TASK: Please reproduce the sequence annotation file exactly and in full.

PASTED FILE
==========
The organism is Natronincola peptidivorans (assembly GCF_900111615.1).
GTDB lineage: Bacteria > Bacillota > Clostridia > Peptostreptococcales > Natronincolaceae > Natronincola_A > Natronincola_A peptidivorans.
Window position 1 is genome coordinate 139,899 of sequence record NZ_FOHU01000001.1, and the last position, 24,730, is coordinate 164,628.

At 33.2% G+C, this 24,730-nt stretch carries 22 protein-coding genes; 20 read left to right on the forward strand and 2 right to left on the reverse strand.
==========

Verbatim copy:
The organism is Natronincola peptidivorans (assembly GCF_900111615.1).
GTDB lineage: Bacteria > Bacillota > Clostridia > Peptostreptococcales > Natronincolaceae > Natronincola_A > Natronincola_A peptidivorans.
Window position 1 is genome coordinate 139,899 of sequence record NZ_FOHU01000001.1, and the last position, 24,730, is coordinate 164,628.

At 33.2% G+C, this 24,730-nt stretch carries 22 protein-coding genes; 20 read left to right on the forward strand and 2 right to left on the reverse strand.